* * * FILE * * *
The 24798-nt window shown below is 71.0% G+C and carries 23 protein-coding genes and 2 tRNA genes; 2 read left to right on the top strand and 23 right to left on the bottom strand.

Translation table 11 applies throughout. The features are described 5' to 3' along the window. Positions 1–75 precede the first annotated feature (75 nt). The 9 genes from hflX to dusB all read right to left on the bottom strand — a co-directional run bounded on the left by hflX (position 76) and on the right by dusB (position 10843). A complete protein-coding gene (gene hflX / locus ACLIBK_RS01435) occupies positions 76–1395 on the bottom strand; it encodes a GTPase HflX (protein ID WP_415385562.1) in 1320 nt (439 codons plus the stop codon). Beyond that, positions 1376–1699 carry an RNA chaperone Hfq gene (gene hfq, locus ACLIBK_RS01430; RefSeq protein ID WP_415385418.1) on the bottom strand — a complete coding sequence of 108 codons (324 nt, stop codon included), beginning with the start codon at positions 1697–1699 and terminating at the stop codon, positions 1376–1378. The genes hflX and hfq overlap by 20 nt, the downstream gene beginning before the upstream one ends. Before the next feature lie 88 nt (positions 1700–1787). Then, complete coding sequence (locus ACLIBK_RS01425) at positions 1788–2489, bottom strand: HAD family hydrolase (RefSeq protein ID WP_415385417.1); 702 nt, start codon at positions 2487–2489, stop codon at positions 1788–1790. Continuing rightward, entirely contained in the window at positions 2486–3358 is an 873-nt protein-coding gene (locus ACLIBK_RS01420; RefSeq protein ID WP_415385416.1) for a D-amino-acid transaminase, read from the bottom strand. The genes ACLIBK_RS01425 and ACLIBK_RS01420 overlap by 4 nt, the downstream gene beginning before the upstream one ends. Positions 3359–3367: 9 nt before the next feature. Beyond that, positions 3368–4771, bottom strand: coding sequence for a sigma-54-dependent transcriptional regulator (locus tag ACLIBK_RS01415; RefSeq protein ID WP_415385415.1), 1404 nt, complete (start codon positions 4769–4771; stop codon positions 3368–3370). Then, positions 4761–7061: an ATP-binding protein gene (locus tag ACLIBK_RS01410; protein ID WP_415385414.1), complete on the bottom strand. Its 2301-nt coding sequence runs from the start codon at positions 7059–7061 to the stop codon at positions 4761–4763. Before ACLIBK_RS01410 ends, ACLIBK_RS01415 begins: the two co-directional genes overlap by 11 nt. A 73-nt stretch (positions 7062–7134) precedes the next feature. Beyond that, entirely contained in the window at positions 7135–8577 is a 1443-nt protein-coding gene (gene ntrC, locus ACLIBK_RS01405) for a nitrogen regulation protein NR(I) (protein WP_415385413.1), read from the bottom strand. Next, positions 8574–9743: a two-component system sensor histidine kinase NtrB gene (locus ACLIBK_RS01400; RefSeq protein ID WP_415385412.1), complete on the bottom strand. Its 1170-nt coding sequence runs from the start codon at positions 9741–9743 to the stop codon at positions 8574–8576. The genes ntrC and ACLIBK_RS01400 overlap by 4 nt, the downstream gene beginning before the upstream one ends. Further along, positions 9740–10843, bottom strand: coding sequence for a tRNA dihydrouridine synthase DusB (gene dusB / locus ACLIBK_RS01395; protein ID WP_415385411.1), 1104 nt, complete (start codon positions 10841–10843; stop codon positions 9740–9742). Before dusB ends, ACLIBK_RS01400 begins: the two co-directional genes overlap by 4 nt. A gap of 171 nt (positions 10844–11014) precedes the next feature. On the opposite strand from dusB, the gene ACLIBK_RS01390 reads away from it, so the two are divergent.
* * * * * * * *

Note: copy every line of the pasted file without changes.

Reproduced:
The 24798-nt window shown below is 71.0% G+C and carries 23 protein-coding genes and 2 tRNA genes; 2 read left to right on the top strand and 23 right to left on the bottom strand.

Translation table 11 applies throughout. The features are described 5' to 3' along the window. Positions 1–75 precede the first annotated feature (75 nt). The 9 genes from hflX to dusB all read right to left on the bottom strand — a co-directional run bounded on the left by hflX (position 76) and on the right by dusB (position 10843). A complete protein-coding gene (gene hflX / locus ACLIBK_RS01435) occupies positions 76–1395 on the bottom strand; it encodes a GTPase HflX (protein ID WP_415385562.1) in 1320 nt (439 codons plus the stop codon). Beyond that, positions 1376–1699 carry an RNA chaperone Hfq gene (gene hfq, locus ACLIBK_RS01430; RefSeq protein ID WP_415385418.1) on the bottom strand — a complete coding sequence of 108 codons (324 nt, stop codon included), beginning with the start codon at positions 1697–1699 and terminating at the stop codon, positions 1376–1378. The genes hflX and hfq overlap by 20 nt, the downstream gene beginning before the upstream one ends. Before the next feature lie 88 nt (positions 1700–1787). Then, complete coding sequence (locus ACLIBK_RS01425) at positions 1788–2489, bottom strand: HAD family hydrolase (RefSeq protein ID WP_415385417.1); 702 nt, start codon at positions 2487–2489, stop codon at positions 1788–1790. Continuing rightward, entirely contained in the window at positions 2486–3358 is an 873-nt protein-coding gene (locus ACLIBK_RS01420; RefSeq protein ID WP_415385416.1) for a D-amino-acid transaminase, read from the bottom strand. The genes ACLIBK_RS01425 and ACLIBK_RS01420 overlap by 4 nt, the downstream gene beginning before the upstream one ends. Positions 3359–3367: 9 nt before the next feature. Beyond that, positions 3368–4771, bottom strand: coding sequence for a sigma-54-dependent transcriptional regulator (locus tag ACLIBK_RS01415; RefSeq protein ID WP_415385415.1), 1404 nt, complete (start codon positions 4769–4771; stop codon positions 3368–3370). Then, positions 4761–7061: an ATP-binding protein gene (locus tag ACLIBK_RS01410; protein ID WP_415385414.1), complete on the bottom strand. Its 2301-nt coding sequence runs from the start codon at positions 7059–7061 to the stop codon at positions 4761–4763. Before ACLIBK_RS01410 ends, ACLIBK_RS01415 begins: the two co-directional genes overlap by 11 nt. A 73-nt stretch (positions 7062–7134) precedes the next feature. Beyond that, entirely contained in the window at positions 7135–8577 is a 1443-nt protein-coding gene (gene ntrC, locus ACLIBK_RS01405) for a nitrogen regulation protein NR(I) (protein WP_415385413.1), read from the bottom strand. Next, positions 8574–9743: a two-component system sensor histidine kinase NtrB gene (locus ACLIBK_RS01400; RefSeq protein ID WP_415385412.1), complete on the bottom strand. Its 1170-nt coding sequence runs from the start codon at positions 9741–9743 to the stop codon at positions 8574–8576. The genes ntrC and ACLIBK_RS01400 overlap by 4 nt, the downstream gene beginning before the upstream one ends. Further along, positions 9740–10843, bottom strand: coding sequence for a tRNA dihydrouridine synthase DusB (gene dusB / locus ACLIBK_RS01395; protein ID WP_415385411.1), 1104 nt, complete (start codon positions 10841–10843; stop codon positions 9740–9742). Before dusB ends, ACLIBK_RS01400 begins: the two co-directional genes overlap by 4 nt. A gap of 171 nt (positions 10844–11014) precedes the next feature. On the opposite strand from dusB, the gene ACLIBK_RS01390 reads away from it, so the two are divergent.